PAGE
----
Question Video: Finding the Integration of a Function Involving a Root Function Using Integration by Substitution | Nagwa Question Video: Finding the Integration of a Function Involving a Root Function Using Integration by Substitution | Nagwa

# Question Video: Finding the Integration of a Function Involving a Root Function Using Integration by Substitution Mathematics • Third Year of Secondary School

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Determine β«(12π₯ β 3) multiplied by the eighth root of (4π₯ β 1) dπ₯.

08:09

### Video Transcript

Determine the integral of 12π₯ minus three multiplied by the eighth root of four π₯ minus one with respect to π₯.

This looks like it could be a fairly complicated integral. But when weβre trying to integrate a function within a root, one really helpful technique is integration by substitution. And when weβre doing integration by substitution, sometimes there may be more than one substitution that we could make. Some may be quicker than others. Weβll take a look at a couple of different substitutions that we could make for this question.

Firstly, remember that when we make a substitution for integration, we often call the substitution π’. And we replace some function of π₯ with π’. But we also have to remember that we need to replace the dπ₯ because our integral should only involve functions of π’ and dπ’. Letβs make the substitution π’ equals four π₯ minus one, in which case dπ’ by dπ₯, the derivative of π’ with respect to π₯, is equal to four because four π₯ differentiates to four and negative one differentiates to zero.

Now, remember that dπ’ by dπ₯ is not a fraction. But when weβre manipulating in this way, we do treat it a little bit like a fraction. So by rearrangement, dπ’ is equal to four dπ₯. And dividing through by four gives us that dπ₯ is equal to one over four dπ’. So we now know that we can replace four π₯ minus one with π’ and we can replace dπ₯ with one over four dπ’. But we also need to replace 12π₯ minus three with some function of π’.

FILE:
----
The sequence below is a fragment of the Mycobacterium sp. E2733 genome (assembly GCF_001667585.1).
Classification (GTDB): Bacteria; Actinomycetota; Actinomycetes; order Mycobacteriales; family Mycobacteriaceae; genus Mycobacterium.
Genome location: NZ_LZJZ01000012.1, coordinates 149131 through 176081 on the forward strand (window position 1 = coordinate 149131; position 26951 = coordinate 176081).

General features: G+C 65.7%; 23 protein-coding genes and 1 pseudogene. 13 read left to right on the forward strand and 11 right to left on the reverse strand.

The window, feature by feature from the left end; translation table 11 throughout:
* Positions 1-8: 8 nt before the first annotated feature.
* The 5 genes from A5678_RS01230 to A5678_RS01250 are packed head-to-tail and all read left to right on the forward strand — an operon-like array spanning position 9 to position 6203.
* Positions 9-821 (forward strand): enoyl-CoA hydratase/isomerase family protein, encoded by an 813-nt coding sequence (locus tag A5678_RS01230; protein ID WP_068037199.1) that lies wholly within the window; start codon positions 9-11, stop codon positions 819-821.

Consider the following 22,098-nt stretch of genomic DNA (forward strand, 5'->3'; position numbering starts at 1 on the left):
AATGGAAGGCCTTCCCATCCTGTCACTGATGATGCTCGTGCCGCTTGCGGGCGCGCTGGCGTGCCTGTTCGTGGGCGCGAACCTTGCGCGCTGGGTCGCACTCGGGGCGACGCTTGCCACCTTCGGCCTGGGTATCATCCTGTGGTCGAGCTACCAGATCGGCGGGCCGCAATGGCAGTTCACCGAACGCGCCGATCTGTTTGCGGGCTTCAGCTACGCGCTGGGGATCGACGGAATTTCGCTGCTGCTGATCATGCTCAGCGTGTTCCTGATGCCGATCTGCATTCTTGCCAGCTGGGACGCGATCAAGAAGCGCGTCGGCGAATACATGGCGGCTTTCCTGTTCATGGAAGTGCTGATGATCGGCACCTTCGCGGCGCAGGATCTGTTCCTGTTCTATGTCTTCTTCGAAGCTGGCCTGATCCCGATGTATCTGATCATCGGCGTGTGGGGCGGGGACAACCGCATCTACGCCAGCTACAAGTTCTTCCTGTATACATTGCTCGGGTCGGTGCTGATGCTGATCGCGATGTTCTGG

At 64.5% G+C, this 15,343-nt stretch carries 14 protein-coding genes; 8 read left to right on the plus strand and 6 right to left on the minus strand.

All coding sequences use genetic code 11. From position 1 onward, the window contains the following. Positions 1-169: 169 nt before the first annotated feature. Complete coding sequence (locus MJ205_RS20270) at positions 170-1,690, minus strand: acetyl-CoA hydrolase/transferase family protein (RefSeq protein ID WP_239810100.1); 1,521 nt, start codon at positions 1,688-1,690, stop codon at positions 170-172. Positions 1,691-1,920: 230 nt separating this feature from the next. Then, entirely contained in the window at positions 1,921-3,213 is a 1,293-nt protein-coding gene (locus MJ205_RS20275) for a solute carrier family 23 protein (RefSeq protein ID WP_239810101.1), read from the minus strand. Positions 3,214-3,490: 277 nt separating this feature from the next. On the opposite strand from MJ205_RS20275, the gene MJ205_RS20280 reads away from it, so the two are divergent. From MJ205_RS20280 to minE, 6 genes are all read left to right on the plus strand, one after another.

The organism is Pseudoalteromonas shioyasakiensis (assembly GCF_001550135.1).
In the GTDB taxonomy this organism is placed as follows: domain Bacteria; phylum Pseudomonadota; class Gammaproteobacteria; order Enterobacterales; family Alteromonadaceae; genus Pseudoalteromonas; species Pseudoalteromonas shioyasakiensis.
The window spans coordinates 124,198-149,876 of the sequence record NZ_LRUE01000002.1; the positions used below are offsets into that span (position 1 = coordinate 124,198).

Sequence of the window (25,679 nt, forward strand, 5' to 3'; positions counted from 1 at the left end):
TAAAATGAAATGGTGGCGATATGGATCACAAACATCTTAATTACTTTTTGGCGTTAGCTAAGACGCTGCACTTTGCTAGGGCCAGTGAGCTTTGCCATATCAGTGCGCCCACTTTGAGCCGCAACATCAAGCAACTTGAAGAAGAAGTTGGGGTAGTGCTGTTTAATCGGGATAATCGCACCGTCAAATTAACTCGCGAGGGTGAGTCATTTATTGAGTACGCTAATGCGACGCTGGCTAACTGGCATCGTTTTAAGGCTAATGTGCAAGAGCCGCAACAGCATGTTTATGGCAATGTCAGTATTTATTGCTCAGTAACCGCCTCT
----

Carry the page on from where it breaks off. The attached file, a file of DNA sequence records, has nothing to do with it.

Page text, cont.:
Notice that if we take π’ equals four π₯ minus one and multiply it by three, we have that three π’ equals 12π₯ minus three. So we know that we can replace 12π₯ minus three in our integral with three π’. So by our substitution, the integral becomes the integral of three π’ multiplied by the eighth root of π’ multiplied by one over four dπ’.

This is a little messy, so letβs tidy this integral up a little bit. We can multiply the three with the one over four to give us three over four. And then remember that we can actually bring constants out to the front of the integral. So we end up with three over four multiplied by the integral of π’ multiplied by the eighth root of π’ with respect to π’.

To simplify this further, we remember that the πth root of π’ is the same as π’ to the one over π power. So we can rewrite this as three over four multiplied by the integral of π’ multiplied by π’ to the one over eight power with respect to π’. Then we can use the fact that π’ to the π-power multiplied by π’ to the π-power is the same as π’ to the π add π power. So if we think of π’ on its own as π’ to the power of one, then π’ to the one power add π’ to the one over eight power is the same as π’ to the nine over eight power.

So now weβve tidied this up, letβs integrate. Remember, to integrate this, we follow the rule of adding one to the power and then dividing by the new power. Adding one to the power gives us π’ to the 17 over eight power. And then we divide by this new power, which is the same as multiplying by one over 17 over eight. But one over 17 over eight is just the same as eight over 17. And because this is indefinite integration, which means we havenβt been given any limits of integration, weβve got to remember to add a constant of integration πΆ.

Now, to simplify, letβs multiply three over four by eight over 17. This gives us 24 over 68. But actually, we can divide both the numerator and the denominator by four to simplify this fraction. It simplifies to six over 17 π’ to the 17 over eight power plus πΆ.